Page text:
Faced with the choice of a bagel or an egg, anyone might be forgiven for choosing the familiar comfort of carbohydrates to start the day. But new research indicates that while Americans usually consume plenty of protein throughout the day, breakfast usually falls short.
New research presented recently at The Obesity Society‘s annual scientific meeting in Atlanta, Georgia, indicates that eating a high-protein breakfast curbs hunger throughout the morning, compared with a low-protein breakfast or skipping breakfast altogether, in 18- to 55-year-old women.
All of the breakfast meals contained approximately 300 calories and similar quantities of fat and fiber. The protein-rich breakfast bowls contained 30 to 39 grams of protein. Participants completed questionnaires to rate aspects of appetite – such as hunger, fullness and desire to eat – before breakfast and at 30-minute intervals between breakfast and lunch. Lunch was tortellini and sauce, which subjects were asked to eat until comfortably full.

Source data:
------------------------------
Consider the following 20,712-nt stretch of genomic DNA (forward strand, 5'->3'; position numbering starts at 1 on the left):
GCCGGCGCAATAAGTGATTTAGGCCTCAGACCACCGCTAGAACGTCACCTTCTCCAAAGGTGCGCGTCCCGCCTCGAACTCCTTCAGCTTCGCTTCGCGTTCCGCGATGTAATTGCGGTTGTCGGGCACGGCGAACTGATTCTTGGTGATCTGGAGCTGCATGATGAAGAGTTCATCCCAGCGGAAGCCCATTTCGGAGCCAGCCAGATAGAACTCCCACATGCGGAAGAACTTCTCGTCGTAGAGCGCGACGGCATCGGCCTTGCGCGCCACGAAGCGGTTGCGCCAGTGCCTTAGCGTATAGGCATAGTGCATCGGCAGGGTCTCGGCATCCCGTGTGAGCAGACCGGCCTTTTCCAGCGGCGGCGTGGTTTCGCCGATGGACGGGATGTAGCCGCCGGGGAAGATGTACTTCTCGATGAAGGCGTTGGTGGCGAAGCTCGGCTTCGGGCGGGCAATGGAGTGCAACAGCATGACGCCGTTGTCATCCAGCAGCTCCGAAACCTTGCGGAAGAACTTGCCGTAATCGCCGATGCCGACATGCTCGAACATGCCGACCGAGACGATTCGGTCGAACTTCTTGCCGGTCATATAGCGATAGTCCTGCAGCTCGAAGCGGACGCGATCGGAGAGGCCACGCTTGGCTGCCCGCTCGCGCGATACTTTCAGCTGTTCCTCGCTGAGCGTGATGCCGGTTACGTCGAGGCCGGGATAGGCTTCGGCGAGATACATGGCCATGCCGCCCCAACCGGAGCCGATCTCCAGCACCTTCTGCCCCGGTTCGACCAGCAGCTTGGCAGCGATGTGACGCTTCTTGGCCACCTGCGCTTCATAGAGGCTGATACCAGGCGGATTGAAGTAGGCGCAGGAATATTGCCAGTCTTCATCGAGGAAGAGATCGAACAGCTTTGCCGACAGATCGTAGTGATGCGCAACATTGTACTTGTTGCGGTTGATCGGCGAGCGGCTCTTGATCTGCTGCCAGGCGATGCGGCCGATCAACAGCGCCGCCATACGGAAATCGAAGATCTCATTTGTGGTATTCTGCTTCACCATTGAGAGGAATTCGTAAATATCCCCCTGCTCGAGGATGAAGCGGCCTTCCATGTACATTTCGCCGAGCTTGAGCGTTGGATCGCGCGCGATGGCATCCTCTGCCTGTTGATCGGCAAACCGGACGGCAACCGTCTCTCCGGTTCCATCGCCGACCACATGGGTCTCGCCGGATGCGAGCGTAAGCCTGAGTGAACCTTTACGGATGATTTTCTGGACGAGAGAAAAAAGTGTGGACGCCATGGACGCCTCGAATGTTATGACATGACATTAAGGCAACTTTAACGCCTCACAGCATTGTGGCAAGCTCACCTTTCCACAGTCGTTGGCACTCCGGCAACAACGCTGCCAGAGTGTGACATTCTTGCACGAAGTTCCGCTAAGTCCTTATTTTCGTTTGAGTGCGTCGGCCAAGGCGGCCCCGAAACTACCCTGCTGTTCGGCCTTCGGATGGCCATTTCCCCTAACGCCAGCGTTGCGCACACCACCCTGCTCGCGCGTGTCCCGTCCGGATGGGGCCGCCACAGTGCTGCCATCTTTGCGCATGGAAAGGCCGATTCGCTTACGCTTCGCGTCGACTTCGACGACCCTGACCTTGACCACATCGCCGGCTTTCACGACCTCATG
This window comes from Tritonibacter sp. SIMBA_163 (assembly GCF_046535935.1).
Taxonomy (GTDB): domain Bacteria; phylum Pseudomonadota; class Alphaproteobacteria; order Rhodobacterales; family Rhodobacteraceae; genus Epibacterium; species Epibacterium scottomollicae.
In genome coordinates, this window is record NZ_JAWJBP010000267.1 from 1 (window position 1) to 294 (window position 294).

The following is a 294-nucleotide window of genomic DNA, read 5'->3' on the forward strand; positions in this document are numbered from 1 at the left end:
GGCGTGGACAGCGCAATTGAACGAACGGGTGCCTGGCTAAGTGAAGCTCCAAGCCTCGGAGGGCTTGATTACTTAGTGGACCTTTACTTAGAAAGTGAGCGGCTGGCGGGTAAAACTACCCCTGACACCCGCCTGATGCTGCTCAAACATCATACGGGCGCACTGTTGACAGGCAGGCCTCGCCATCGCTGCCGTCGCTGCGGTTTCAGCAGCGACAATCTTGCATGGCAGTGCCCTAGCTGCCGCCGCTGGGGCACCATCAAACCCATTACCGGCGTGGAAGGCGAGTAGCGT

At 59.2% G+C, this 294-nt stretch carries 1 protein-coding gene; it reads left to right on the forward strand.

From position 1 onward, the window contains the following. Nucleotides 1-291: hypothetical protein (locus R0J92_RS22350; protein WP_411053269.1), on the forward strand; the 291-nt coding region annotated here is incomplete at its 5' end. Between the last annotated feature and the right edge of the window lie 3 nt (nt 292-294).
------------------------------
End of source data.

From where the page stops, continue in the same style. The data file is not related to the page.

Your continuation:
• Had improved appetite ratings (lower hunger, more fullness, less desire to eat) throughout the morning after eating each protein-rich breakfast; and
• Ate fewer calories at lunch, compared with the low-protein breakfast and breakfast skipping (water only).
If the thought of consuming bacon, sausage or other animal products is not appealing, breakfasters can choose high-protein vegetarian alternatives such as seeds, beans, nut butters, seitan and tofu. A small handful of raw walnuts sprinkled on a bowl of high-fiber cereal, for example, can boost protein consumption.